I would personally suggest not putting much stock into trying to debunk every little climate change denier “argument.” There are theoretically infinite number of arguments of varying quality (most being dubious) one can make against any idea. An argument in these cases is essentially anything anyone can come up with that introduces a >0 bit of doubt about a claim someone has made about a subject. This thus creates a situation by which the more positive evidence/claims someone presents on a subject, the more opportunities there are for counter-arguments, which, if answered, present even more opportunities for counter-arguments.
Better to stick to good, expert consensus driven sources of information than dubious quacks or internet experts given the above.
Well, I don’t think that is quite right. It did concede the point that there is some discrepancy between the models and the available empirical data for this particular metric. However, there are lots of issues with the data for the mid-troposphere temperatures, not the least of which the satellite data is contaminated because the tail of the weighting function for that channel extends into the stratosphere (which is strongly cooling both because of increasing greenhouse gases and the aerosol-driven decrease in stratospheric ozone). Not all discrepancies between data and models are resolved in favor of the data. In fact, the history of this satellite data is that there used to be discrepancies in more aspects…and over time, most of these have been resolved in favor of the models, i.e., the short data set and various errors in the data analysis were to blame.
And, similar to a God of the Gaps argument, the deniers of AGW can always find some steadily decreasing ground on which to claim there are discrepancies between some data and models. That is why expert analysis by scientists in the field trumps arm-chair scientists with very simplistic views of how “falsification” works in science.
The problem is a lot of people go far beyond the reasonable limits of doubt.
Two groups on scientists with knowledge of the subject may be 95% in agreement. But there’s still debate over the other 5%.
A “skeptic” will take this situation and run with it. He’ll argue that the first group of scientists say all the scientists in the second group are wrong. And the second group of scientists say all the scientists in the first group are wrong. So he’s free to believe all the scientists in both groups are wrong. And that means he can decide to disbelieve everything they say.
There’s a ton of flaws in this line of “reasoning”. But it’s pretty similar to what a lot of self-proclaimed skeptics are doing.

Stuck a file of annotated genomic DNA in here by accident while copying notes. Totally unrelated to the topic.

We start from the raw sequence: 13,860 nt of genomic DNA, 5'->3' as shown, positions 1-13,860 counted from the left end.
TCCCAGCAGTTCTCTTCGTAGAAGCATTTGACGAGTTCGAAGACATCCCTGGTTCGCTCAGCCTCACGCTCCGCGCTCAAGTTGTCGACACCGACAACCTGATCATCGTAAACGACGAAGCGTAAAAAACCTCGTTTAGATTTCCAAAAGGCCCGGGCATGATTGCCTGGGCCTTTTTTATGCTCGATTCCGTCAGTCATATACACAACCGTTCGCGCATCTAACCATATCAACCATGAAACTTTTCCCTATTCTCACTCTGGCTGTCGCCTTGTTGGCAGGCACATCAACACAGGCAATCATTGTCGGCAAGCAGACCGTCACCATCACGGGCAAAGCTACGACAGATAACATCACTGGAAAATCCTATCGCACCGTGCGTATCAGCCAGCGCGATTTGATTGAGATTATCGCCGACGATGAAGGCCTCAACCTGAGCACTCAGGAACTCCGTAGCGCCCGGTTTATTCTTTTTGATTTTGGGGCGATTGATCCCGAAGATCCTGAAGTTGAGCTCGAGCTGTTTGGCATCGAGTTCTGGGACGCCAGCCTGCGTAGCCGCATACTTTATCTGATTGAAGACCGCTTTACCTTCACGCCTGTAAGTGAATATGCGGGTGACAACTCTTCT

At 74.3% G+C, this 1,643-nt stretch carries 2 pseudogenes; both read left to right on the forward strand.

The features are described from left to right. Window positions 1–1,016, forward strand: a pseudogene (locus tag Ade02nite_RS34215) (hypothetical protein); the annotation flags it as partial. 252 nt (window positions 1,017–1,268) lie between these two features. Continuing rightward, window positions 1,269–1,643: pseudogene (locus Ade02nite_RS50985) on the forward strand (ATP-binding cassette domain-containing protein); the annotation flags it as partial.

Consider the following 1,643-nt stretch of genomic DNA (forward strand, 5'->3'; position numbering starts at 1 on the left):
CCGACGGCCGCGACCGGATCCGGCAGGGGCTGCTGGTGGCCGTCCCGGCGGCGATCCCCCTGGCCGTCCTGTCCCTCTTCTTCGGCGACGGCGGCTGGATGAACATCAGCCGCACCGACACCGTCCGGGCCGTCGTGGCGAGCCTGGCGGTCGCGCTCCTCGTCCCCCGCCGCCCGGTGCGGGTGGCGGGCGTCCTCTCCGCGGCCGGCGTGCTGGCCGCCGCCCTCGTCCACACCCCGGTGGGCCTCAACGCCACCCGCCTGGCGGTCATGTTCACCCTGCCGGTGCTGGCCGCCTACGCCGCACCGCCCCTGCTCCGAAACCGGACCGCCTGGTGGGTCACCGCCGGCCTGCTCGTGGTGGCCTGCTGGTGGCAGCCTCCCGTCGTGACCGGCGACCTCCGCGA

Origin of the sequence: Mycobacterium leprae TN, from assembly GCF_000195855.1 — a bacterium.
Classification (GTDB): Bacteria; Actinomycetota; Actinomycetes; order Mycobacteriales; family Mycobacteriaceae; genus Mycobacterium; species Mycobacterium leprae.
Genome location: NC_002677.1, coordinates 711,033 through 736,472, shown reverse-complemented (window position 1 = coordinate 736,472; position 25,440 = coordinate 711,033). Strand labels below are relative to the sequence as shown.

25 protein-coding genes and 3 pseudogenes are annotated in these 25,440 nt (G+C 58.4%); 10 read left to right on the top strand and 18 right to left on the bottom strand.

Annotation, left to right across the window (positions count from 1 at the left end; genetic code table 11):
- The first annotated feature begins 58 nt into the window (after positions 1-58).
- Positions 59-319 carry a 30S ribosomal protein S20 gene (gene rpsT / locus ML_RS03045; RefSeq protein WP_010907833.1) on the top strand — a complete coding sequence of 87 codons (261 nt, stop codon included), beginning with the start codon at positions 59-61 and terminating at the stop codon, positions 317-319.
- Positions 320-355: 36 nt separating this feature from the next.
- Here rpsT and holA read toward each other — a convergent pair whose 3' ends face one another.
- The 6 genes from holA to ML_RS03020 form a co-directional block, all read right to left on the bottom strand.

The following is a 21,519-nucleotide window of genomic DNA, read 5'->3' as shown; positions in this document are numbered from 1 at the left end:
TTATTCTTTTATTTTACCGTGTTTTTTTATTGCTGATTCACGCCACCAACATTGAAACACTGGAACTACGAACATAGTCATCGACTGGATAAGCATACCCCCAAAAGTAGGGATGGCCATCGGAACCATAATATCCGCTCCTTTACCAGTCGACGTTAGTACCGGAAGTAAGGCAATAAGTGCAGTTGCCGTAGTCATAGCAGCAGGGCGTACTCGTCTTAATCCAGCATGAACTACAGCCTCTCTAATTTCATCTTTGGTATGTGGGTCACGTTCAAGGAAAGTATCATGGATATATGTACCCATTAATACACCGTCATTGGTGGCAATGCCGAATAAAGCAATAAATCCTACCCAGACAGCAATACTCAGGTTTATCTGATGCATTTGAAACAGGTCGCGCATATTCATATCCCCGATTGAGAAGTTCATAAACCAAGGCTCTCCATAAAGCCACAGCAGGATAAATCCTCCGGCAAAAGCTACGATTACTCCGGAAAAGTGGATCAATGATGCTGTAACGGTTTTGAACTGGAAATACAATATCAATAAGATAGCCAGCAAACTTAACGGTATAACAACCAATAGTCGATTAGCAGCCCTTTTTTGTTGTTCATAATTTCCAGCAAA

I don’t think it’s an exaggeration to say that climate change has given us more failed predictions than any other alleged scientific theory, ever. The only one that’s even close is Darwinian evolution, which has managed to get roughly 90% of biology wrong.
Isn’t it interesting that these two failed hypoth . . . err . . . “theories” . . . are the two so fiercely defended from critical thought?
I’m sure it’s just a coincidence that the two “theories” which collapse under the weight of skepticism are the same two “theories” which liberals demand we show no skepticism for.
Nope, history shows that the collapse has taken place among the skeptics of both. Please point at the scientific organizations that tell you that they have collapsed. I would like to see one of those to point and laugh at, but I think you will not find them.
One thing that previous exchange reminded me: a very telling point point for me is how the National Center for Science Education started as educators and concerned citizens that banded together to maintain the integrity of science education against creationism and intelligent design. They had to make a change on their main mission in 2012 and began to support also educators that were getting under fire for teaching climate change. It was clear that virtually the same methods of seeding doubt are applied by organizations dedicated to misguide the public. And it is not surprising at all that there are people and groups that are creationists and climate change deniers at the same time. The big problem now is that a lot of conservatives do not notice the huge red flags a connection like that should raise.